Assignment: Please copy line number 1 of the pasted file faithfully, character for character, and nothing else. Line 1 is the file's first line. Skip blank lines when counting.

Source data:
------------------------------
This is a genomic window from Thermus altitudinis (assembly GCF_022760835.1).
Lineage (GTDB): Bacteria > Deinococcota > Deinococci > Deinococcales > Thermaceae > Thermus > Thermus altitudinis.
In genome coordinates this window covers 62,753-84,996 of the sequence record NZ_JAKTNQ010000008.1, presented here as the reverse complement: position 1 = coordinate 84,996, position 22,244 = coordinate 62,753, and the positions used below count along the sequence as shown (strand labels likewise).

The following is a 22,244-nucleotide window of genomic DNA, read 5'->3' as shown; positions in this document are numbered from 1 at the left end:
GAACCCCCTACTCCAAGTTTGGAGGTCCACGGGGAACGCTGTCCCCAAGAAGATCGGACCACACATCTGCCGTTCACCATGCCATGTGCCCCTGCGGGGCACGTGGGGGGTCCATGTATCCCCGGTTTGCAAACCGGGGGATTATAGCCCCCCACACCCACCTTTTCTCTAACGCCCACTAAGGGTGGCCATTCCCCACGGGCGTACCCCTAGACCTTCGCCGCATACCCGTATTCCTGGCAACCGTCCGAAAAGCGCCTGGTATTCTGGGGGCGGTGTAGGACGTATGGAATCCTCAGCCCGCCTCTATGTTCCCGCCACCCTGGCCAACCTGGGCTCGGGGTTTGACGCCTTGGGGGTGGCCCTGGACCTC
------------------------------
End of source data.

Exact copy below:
This is a genomic window from Thermus altitudinis (assembly GCF_022760835.1).